Context: Rates of preventive services remain below national goals.
Objective: To identify characteristics of physicians and their practices that are associated with the quality of preventive care their patients receive.
Design: Cross-sectional analysis of data on US physician respondents to the 2000-2001 Community Tracking Study Physician Survey linked to claims data on Medicare beneficiaries they treated in 2001. Physician variables included training and qualifications and sex. Practice setting variables included practice type, size, sources of revenue, and access to information technology. Analyses were adjusted for patient demographics and comorbidity, as well as community characteristics.
Setting and participants: Primary care delivered by 3660 physicians providing usual care to 24 581 Medicare beneficiaries aged 65 years and older.
Main outcome measures: Proportion of eligible beneficiaries receiving each of 6 preventive services: diabetic monitoring with hemoglobin A(1c) measurement or eye examinations, screening for colon or breast cancer, and vaccination for influenza or pneumococcus in 2001.
Results: Overall, the proportion of beneficiaries receiving services was below national goals. Physician and, more consistently, practice-level characteristics were both associated with differences in the delivery of services. The strongest associations were with practice type and the percentage of practice revenue derived from Medicaid. For instance, beneficiaries receiving usual care in practices with less than 6% of revenue from Medicaid were more likely than those with more than 15% of revenue derived from Medicaid to receive diabetic eye examinations (48.9% vs 43%; P = .02), hemoglobin A1c monitoring (61.2% vs 48.4%; P<.001), mammograms (52.1% vs 38.9%; P<.001), colon cancer screening (10.0% vs 8.5%; P = .60), and influenza (50.2% vs 39.2%; P<.001) and pneumococcal (8.2% vs 6.4%; P<.001) vaccinations. Other variables associated with delivery of preventive services after adjustment for patient and geographic factors included obtaining usual health care from a physician who worked in group practices of 3 or more, who was a graduate of a US or Canadian medical school, or who reported availability of information technology to generate preventive care reminders or access treatment guidelines.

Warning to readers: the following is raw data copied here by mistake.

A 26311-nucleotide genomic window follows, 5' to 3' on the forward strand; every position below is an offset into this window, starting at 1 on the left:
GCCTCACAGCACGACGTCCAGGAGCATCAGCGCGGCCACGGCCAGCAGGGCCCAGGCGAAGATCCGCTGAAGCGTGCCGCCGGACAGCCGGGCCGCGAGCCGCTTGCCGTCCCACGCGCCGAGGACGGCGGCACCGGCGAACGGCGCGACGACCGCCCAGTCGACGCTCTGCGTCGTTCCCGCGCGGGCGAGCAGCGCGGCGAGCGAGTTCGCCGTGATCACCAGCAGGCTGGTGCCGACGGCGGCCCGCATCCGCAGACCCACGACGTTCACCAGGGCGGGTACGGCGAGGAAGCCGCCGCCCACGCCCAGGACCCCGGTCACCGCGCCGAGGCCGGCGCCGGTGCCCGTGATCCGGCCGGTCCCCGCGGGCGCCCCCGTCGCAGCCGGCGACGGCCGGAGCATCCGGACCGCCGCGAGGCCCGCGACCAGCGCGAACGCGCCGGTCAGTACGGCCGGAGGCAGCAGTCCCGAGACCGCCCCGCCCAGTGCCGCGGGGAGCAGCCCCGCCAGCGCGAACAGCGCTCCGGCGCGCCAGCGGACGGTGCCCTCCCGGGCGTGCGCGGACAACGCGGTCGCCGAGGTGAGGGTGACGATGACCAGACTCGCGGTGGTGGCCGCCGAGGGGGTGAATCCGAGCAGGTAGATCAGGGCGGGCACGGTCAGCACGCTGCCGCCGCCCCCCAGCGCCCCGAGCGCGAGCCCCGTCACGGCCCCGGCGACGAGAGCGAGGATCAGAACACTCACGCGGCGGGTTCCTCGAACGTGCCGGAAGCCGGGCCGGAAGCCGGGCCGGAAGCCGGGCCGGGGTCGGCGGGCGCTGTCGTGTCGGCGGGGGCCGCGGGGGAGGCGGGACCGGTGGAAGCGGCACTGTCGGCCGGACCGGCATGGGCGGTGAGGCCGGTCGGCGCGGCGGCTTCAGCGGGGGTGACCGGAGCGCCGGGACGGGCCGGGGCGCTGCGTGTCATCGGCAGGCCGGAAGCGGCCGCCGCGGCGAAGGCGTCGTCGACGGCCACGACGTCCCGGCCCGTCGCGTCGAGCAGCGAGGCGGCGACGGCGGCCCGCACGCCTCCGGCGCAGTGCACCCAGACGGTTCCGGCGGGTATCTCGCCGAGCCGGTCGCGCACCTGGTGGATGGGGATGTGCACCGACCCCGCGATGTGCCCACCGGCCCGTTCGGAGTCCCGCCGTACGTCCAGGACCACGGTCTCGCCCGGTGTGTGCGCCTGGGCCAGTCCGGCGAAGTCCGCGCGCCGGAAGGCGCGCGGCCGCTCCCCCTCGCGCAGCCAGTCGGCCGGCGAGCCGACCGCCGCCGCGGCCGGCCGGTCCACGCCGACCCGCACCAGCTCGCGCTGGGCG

Conclusions: Delivery of routine preventive services is suboptimal for Medicare beneficiaries. However, patients treated within particular practice settings and by particular subgroups of physicians are at particular risk of low-quality care. Profiling these practices may help develop tailored interventions that can be directed to sites where the opportunities for quality improvement are greatest.